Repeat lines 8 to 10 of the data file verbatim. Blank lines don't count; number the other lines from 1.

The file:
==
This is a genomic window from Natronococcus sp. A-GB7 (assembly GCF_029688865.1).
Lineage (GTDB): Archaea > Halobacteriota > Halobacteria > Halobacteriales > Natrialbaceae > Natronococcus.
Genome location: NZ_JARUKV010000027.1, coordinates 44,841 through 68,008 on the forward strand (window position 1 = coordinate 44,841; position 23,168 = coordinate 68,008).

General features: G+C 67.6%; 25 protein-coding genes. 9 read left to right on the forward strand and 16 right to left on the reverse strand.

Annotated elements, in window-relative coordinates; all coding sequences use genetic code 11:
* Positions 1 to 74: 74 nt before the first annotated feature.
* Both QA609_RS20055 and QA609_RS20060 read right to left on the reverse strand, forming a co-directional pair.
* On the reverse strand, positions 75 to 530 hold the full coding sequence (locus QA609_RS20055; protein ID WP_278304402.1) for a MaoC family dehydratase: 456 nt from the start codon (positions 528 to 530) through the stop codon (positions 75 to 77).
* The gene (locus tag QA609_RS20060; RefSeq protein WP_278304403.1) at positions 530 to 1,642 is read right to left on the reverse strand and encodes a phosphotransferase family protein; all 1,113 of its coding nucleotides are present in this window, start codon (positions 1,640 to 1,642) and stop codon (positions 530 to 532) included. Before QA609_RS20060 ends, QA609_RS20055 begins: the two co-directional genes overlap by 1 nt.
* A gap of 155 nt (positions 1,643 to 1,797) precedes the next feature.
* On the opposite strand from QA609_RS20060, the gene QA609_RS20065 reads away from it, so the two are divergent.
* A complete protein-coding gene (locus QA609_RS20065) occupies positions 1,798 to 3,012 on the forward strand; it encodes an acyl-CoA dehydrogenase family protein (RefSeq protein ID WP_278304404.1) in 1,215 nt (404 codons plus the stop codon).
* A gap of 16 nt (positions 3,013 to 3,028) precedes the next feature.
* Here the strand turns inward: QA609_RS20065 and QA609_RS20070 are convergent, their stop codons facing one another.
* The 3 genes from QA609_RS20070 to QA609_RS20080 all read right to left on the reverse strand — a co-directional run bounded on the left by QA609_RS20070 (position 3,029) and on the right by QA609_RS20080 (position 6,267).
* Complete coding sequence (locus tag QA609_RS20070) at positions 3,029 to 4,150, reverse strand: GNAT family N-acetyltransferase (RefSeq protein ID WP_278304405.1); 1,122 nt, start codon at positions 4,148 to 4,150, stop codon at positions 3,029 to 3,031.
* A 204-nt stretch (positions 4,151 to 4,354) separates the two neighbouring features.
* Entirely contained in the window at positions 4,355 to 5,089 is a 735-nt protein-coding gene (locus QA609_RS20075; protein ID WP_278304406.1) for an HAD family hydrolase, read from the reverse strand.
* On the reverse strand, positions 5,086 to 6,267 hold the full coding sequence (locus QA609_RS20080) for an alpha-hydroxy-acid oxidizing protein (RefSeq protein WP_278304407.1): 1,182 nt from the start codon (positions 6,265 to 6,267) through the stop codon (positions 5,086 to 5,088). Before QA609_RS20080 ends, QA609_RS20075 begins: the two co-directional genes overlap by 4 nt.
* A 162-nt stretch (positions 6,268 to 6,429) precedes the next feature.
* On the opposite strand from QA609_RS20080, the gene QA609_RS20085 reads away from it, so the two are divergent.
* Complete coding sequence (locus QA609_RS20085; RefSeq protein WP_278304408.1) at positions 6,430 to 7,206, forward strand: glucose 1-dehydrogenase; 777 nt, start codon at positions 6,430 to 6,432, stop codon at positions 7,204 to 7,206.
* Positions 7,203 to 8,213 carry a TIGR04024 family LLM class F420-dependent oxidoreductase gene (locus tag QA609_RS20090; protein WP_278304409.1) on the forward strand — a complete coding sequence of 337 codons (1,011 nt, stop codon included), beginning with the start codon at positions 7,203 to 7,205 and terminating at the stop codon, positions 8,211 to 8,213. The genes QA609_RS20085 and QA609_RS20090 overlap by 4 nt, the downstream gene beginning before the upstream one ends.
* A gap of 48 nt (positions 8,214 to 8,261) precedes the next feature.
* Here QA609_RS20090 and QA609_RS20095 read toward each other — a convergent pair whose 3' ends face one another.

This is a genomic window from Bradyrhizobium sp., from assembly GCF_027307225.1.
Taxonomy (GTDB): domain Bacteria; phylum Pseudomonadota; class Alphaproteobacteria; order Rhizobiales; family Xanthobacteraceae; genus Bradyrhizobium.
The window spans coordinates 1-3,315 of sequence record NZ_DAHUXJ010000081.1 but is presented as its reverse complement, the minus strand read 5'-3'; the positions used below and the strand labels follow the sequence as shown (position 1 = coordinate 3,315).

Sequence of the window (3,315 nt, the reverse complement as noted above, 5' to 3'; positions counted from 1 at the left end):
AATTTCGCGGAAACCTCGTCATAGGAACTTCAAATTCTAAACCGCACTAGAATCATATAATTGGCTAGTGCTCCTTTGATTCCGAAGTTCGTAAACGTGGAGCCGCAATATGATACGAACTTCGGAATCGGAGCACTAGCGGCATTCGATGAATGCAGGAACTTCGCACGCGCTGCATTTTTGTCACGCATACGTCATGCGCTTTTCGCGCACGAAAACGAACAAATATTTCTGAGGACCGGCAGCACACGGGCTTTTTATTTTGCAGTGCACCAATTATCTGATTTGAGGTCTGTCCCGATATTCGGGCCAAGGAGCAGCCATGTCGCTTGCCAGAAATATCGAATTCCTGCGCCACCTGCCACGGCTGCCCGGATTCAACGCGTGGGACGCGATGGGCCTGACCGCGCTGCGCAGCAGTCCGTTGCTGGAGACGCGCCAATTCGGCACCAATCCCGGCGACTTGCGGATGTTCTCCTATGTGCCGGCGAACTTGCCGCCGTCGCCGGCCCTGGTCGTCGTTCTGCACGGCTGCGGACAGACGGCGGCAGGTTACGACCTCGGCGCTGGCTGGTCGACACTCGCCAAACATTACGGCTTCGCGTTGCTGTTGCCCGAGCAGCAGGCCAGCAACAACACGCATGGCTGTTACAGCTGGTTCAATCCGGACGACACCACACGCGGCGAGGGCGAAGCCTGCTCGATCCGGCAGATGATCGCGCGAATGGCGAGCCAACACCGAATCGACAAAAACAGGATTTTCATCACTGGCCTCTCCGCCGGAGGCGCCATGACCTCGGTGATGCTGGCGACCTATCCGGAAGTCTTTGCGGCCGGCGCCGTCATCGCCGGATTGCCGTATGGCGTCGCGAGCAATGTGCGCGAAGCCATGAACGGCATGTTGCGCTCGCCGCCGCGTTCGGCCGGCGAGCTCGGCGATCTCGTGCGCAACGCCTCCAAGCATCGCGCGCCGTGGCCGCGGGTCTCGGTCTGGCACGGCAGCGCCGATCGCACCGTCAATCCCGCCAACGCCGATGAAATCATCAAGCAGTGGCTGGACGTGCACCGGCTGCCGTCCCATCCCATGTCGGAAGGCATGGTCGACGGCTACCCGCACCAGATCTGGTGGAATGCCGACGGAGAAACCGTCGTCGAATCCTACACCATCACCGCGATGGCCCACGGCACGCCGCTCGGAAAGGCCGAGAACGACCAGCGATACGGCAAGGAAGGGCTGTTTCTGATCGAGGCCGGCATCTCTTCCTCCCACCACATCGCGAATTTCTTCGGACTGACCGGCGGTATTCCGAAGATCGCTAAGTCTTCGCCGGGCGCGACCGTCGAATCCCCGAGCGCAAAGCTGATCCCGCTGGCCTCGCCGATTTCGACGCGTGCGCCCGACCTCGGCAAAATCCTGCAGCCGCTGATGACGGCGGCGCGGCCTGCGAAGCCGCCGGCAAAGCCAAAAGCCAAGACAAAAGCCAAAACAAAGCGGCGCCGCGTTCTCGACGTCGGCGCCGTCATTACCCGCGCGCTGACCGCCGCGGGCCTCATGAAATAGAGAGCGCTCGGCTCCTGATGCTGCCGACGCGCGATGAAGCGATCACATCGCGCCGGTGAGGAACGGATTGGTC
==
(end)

* On the reverse strand, positions 75 to 530 hold the full coding sequence (locus QA609_RS20055; protein ID WP_278304402.1) for a MaoC family dehydratase: 456 nt from the start codon (positions 528 to 530) through the stop codon (positions 75 to 77).
* The gene (locus tag QA609_RS20060; RefSeq protein WP_278304403.1) at positions 530 to 1,642 is read right to left on the reverse strand and encodes a phosphotransferase family protein; all 1,113 of its coding nucleotides are present in this window, start codon (positions 1,640 to 1,642) and stop codon (positions 530 to 532) included. Before QA609_RS20060 ends, QA609_RS20055 begins: the two co-directional genes overlap by 1 nt.
* A gap of 155 nt (positions 1,643 to 1,797) precedes the next feature.